The bank of mum and dad are still the first port of call for people when they hit financial crisis, according to a report by Christians Against Poverty
The Charity asked 1,200 of their debt clients where they went for credit when they found themselves short.

The results show friends and family as the top source of cash (58% of respondents), closely followed by credit cards (57%) and those using their overdraft (50%) all of which the charity says are unsustainable in the longer term.

CAP’s Chief Executive Matt Barlow said: “We have known for a long time that people suffering with problem debt often feel acute isolation and this research helps to show why. True, they may not have any cash to socialise but more than that, if you owe money to friends and family, it will be affecting the very same relationships you would usually go to in times of stress. So, you’re being chased for money, you’re awake through the night, you’re unable to pay your bills and on top of that, you can’t talk about it to your nearest and dearest. It’s a horribly lonely way to live.”

The findings also highlight the different attitudes to credit across the age groups. Older clients were the least likely to ask friends and family for help. Instead, pensioners turned first to credit cards, banks, overdrafts and personal loans before asking people they knew.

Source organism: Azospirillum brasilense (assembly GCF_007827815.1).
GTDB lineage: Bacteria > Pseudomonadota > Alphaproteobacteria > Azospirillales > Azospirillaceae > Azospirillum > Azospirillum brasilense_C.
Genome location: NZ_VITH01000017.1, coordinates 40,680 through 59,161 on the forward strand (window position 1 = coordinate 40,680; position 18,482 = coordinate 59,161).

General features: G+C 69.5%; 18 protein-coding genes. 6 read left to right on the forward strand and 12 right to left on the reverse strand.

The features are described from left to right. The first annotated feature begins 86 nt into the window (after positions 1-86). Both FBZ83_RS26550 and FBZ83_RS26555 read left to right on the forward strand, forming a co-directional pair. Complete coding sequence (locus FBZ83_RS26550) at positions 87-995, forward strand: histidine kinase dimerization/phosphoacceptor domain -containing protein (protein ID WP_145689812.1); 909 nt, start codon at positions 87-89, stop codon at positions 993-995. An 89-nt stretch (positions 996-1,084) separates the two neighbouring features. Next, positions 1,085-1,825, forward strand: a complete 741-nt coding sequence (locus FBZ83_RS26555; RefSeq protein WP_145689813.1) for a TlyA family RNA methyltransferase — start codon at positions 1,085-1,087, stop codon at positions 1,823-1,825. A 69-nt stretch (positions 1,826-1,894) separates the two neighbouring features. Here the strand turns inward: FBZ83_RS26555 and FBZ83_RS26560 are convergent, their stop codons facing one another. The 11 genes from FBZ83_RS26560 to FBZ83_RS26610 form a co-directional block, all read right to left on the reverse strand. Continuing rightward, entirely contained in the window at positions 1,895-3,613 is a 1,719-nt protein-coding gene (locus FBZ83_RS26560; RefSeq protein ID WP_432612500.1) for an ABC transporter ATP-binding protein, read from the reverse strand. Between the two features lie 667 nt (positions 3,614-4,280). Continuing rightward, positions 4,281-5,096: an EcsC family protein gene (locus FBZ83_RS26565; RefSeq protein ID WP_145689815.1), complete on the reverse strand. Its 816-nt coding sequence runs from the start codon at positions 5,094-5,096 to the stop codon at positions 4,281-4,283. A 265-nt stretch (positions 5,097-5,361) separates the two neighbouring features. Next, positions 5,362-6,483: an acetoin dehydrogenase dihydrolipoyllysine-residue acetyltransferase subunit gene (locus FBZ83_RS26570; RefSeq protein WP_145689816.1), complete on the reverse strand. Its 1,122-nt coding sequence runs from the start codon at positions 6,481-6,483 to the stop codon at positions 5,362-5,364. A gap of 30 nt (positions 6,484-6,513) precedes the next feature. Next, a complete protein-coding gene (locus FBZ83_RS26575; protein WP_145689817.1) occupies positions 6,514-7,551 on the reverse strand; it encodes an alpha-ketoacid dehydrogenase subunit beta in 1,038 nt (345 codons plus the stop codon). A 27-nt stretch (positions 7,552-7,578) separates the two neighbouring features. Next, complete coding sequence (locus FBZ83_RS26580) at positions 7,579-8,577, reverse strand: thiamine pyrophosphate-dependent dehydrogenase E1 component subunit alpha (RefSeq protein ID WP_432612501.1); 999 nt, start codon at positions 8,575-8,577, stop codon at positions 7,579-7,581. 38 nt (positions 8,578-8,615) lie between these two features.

Following the crackdown on the payday loan industry, the charity is pleased that the FCA has turned its attention to other forms of credit which can be high-cost, especially as this research shows that other sources of credit are more prevalent. It was only for the under 25s that payday lenders featured in the top three. This younger group were also more likely to have catalogue debt.

The survey also asked which type of credit was used for which type of debt. The findings showed that household bills are being met using credit cards, while people found it easier to ask friends and family for money to cover rent and mortgage or food.